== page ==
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Laura Monterrosa, an undocumented immigrant from El Salvador, was detained by the Immigration and Customs Enforcement Office and allegedly subjected to sexual abuse and psychological terror in a detention center in Texas. Photo: https://alminutonews.com
Laura Monterrosa, an undocumented immigrant from El Salvador, was detained by the Immigration and Customs Enforcement Office and allegedly subjected to sexual abuse and psychological terror in a detention center in Texas. Photo: https://alminutonews.com

Laura Monterrosa released

The Salvadoran immigrant who reported sexual abuse in a detention center in Texas has been released after a three-month campaign in her favor.

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Hidden in the jungle

May 26th, 2022

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This is another unnoticed story of the chain of suffering immigrants are subjected to when trying to rebuild their lives in the United States.

Laura Monterrosa, a 23-year-old Salvadoran immigrant, was arrested in May 2017 after trying to enter the country without documents, fleeing the daily aggression against LGBTQ people that happens in her country. After 10 months in prison, and under threat of deportation, she decided to speak and make public her sexual harassment situation inside the facilities of the T. Don Hutto Detention Center in Taylor, Texas.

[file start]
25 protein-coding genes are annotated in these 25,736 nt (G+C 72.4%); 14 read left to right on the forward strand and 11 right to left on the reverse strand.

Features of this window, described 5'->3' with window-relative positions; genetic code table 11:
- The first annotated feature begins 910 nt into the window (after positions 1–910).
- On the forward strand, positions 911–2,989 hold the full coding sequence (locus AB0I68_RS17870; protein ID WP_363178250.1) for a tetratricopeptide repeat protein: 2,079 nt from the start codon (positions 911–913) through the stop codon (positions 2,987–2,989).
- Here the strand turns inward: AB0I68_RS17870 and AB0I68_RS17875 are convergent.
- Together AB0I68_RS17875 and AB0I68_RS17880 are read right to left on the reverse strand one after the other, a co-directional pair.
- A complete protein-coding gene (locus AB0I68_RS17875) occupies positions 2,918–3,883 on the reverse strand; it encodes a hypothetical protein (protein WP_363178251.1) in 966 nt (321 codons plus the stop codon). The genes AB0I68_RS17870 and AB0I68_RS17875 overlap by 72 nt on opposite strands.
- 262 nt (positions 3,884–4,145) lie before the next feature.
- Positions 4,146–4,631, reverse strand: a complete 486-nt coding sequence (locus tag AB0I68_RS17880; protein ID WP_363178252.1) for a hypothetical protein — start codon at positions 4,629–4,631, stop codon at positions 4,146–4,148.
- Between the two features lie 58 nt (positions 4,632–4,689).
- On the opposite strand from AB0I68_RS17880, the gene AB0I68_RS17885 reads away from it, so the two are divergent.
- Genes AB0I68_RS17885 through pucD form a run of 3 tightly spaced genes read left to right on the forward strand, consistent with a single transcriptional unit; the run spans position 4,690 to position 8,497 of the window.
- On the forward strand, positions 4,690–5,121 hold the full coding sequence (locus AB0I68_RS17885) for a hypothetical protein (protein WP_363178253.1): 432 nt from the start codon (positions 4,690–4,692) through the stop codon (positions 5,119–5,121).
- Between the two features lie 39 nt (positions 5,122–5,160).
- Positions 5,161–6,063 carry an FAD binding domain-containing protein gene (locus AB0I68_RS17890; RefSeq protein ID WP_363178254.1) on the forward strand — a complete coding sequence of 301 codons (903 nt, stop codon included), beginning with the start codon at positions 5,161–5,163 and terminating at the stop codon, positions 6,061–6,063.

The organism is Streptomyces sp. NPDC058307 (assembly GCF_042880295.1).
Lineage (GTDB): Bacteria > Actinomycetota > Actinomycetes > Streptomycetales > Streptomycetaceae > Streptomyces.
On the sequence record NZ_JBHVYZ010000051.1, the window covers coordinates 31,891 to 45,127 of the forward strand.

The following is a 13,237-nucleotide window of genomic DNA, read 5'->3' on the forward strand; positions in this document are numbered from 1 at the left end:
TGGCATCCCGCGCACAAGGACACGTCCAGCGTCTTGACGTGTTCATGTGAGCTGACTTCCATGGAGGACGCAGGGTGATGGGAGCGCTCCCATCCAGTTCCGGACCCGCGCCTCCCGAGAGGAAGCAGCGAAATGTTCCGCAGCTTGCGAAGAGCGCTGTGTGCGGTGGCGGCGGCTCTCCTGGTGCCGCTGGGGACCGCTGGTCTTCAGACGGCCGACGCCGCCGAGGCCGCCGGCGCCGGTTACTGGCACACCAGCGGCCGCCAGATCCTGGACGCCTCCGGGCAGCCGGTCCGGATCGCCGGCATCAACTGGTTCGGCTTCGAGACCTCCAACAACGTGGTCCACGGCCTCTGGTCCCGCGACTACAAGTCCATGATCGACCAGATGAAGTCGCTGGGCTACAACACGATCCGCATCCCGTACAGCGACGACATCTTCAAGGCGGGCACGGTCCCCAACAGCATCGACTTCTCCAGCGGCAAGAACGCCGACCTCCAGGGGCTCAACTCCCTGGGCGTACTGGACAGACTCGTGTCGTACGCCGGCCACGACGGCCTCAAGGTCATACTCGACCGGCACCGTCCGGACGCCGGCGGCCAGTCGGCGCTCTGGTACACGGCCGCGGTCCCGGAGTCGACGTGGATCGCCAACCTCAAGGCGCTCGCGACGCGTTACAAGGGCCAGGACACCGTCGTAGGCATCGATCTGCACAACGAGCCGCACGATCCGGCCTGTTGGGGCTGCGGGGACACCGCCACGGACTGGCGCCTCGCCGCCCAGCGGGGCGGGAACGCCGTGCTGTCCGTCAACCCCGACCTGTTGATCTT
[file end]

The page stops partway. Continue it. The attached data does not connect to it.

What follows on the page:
According to Univisión, Monterrosa wrote a letter of complaint detailing her situation and asking the Williamson County Sheriff's Office to "take the reins of the investigation."

The pro-immigrant activist group Grassroots Leadership made the letter public, and assumed the legal defense and the struggle for the liberation of the young Salvadoran woman.

In her letter, Monterrosa explained that one of the guards "was looking for any moment to take advantage of me and try to touch my breasts or my legs," specifying that the situation of "torture and threatening relationship" had begun during the month of June.

According to the Grassroots Leadership, the then prisoner was interrogated by officials "about the sexual assault and her mental health, and threatened to put her in solitary confinement in medical isolation."

In addition, and as the Monterrosa letter continues, these practices are common among detention center officials, and residents "are generally threatened with being transferred to another detention center or deported immediately if they speak."

Thanks to her letter and the struggle of the activist groups, her case came to the FBI during the month of December and an investigation was opened, but as the immigrant explained to Mundo Hispánico (in Spanish), she suffered retaliation after speaking: "At the beginning when they took my complaint, I felt like they were taking me not as a victim, but as a criminal," she said, assuring that the pressure reached such a point that she tried to take her own life.

The struggle of Grassroots Leadership and the Mexican American Legal and Educational Defense Fund (MALDEF) managed to introduce an appeal for her release before the judge who issued her removal sentence, and finally she was able to leave the confinement last weekend, although she’s still under a deferred action that temporarily stops her deportation.

"(The Liberation of Monterrosa) demonstrates the power of the community," Bethany Carson of Grassroots Leadership told Univision. "But we also know that there are more than 500 women locked up in Hutto every night. Our hearts are full knowing that Laura will not spend more time in Hutto, but we will not stop fighting until all the injustices in Hutto are addressed and their facilities are closed once and for all."

The Federal Government has agreed to grant Monterrosa sessions of psychiatric treatment to deal with her diagnosis of post-traumatic stress and major depressive disorder.

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